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Interview with Morgan Lander of Kittie

Kittie performs live
Kittie performs live
copyright Diana Price

When people think of female bands, especially the rare metal bands, they often want to stereotype them as wild women or chain smoking, hard drinking divas. With literally half her life spent in the world of rock and roll, Morgan Lander of Kittie grew up on a stage, and hasn’t let fame and the pitfalls of excess sway her from her path. Or turn her into a prima donna. She’s soft-spoken and down to earth, with a “one of the guys” sensibility and an appreciation for how blessed she has been to have found success so early, no matter how trying life can be squeezed into a van with her comrades for miles on end.

But you won’t hear her whining about how rough life is on the road. I knew Kittie were going to be my kind of band when I saw the van and trailer they were unloading before the show – no fancy tour buses here. The Canadian quartet was roughing it to save money for bigger tours and support gigs for the rest of 2010, an that thriftiness paid off – they are currently on the Thrash and Burn tour and will be doing some dates with Devildriver later in August and September.

DP: It always amazes me how these bands with the big tour buses are bitching about how hard life is on the road. It’s like honey, you’ve got it made!

ML: We’ve had tour buses for years and years but you know like the years that gas was so ridiculously high, we did a month in a Dodge Durango. We slept sitting up.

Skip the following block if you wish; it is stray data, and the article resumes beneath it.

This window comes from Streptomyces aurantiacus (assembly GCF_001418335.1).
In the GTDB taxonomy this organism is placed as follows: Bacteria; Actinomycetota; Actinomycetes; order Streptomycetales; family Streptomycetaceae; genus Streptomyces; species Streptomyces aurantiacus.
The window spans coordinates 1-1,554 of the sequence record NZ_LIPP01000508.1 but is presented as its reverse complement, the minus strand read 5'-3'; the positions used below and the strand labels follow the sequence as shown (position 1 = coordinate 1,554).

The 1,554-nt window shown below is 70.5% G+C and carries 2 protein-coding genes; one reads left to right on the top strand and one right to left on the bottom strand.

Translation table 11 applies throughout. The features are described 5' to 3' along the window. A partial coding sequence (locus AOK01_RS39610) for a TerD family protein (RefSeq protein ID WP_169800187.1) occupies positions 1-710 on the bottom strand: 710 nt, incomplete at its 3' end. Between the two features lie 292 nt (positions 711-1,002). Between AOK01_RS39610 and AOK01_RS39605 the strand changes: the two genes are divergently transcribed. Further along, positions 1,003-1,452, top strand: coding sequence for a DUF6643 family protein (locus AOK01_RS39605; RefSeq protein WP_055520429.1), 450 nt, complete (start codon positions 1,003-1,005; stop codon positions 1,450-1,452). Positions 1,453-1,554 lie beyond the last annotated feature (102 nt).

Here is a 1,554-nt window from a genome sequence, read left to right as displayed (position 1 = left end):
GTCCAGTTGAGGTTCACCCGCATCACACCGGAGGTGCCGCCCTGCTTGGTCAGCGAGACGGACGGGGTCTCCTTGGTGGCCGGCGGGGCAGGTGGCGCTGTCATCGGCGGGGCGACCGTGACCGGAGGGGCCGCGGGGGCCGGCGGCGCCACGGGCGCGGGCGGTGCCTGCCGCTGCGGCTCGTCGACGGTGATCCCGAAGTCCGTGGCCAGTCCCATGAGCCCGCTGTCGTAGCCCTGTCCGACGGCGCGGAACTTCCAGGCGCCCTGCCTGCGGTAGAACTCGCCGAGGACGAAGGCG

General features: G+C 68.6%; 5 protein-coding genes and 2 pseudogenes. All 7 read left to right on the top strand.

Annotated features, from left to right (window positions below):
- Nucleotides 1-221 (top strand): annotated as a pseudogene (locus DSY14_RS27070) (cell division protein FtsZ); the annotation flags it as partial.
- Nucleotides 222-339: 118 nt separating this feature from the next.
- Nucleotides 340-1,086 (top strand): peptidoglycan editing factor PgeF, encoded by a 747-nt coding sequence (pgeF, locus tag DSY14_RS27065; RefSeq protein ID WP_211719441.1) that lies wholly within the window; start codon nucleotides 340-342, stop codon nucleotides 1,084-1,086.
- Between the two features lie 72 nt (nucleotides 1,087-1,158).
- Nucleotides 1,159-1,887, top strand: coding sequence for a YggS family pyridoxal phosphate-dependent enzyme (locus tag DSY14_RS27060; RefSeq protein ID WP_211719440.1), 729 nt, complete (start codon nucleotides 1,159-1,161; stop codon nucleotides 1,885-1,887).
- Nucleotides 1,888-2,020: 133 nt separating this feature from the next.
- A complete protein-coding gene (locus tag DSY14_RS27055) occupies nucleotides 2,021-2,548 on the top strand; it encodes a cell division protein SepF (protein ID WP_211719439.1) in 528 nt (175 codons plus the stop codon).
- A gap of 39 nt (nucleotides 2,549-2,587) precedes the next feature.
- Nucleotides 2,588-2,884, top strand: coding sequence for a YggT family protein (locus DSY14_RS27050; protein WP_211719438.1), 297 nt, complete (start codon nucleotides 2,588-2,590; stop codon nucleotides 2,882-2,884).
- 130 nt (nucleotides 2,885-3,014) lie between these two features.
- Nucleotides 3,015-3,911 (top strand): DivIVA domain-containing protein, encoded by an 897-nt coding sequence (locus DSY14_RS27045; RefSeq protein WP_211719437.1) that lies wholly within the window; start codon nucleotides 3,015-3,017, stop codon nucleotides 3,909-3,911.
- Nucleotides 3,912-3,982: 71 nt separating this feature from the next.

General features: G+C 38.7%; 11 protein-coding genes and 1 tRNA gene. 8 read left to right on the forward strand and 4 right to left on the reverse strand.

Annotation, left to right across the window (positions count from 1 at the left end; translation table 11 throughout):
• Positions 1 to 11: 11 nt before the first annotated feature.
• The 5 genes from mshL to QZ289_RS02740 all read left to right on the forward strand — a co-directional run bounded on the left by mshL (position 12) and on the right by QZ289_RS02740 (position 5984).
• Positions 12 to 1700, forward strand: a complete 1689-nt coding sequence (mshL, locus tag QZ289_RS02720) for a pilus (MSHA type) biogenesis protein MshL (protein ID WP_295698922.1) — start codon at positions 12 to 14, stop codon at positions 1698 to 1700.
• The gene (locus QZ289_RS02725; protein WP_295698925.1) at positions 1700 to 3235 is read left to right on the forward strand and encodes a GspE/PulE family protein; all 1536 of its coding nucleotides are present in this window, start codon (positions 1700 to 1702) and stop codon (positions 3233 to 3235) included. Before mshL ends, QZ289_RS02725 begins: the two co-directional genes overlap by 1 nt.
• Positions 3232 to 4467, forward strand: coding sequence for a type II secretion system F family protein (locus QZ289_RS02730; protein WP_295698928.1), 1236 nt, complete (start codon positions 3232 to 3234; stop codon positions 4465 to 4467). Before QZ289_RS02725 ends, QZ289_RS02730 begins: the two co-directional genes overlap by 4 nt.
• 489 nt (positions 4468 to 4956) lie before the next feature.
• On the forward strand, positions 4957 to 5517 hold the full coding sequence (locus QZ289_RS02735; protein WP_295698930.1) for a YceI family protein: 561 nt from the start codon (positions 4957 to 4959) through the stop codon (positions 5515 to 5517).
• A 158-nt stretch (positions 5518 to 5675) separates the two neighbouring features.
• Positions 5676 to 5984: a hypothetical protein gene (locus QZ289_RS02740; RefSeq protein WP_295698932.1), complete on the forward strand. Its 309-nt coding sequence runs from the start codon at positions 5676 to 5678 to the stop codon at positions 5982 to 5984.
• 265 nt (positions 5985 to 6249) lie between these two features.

DP: People think rock is so glamorous, but except for that time on the stage, the rest of it…when people see how hard it is at this level, I think it makes them appreciate how much the bands are doing it for the love of it.

ML: It’s definitely a lack of sleep and a lot of head work, but it’s worth that one hour on stage. You definitely wouldn’t do it if it you didn’t love it.

DP: So what is life really like out on the road? Everyone wants to know what it’s like to be a “rock star.”

ML: To me I think a lot of it is an illusion, quite honestly. People see you up on the stage and you’re in your stage outfit, full makeup and that sort of thing and we travel around seven of us in that van. And it is a lot of fun because there are a lot of perks like after shows, you know you usually get to meet a lot of cool people, all the bands usually hang out together, drinking and having fun, that sort of thing, but you’re also sleeping in a van, sometimes three or four hours of sleep at night which is a regular occurrence on this tour, so there’s definitely a lot of tradeoffs. It is a lot of fun but honestly when you are touring with a bunch of people together you get really close and form your own little microcosm, and it’s very hard to relate to the outside world. So it is a lot of fun, but there are a lot of sacrifices and hard work. For me it definitely keeps me grounded.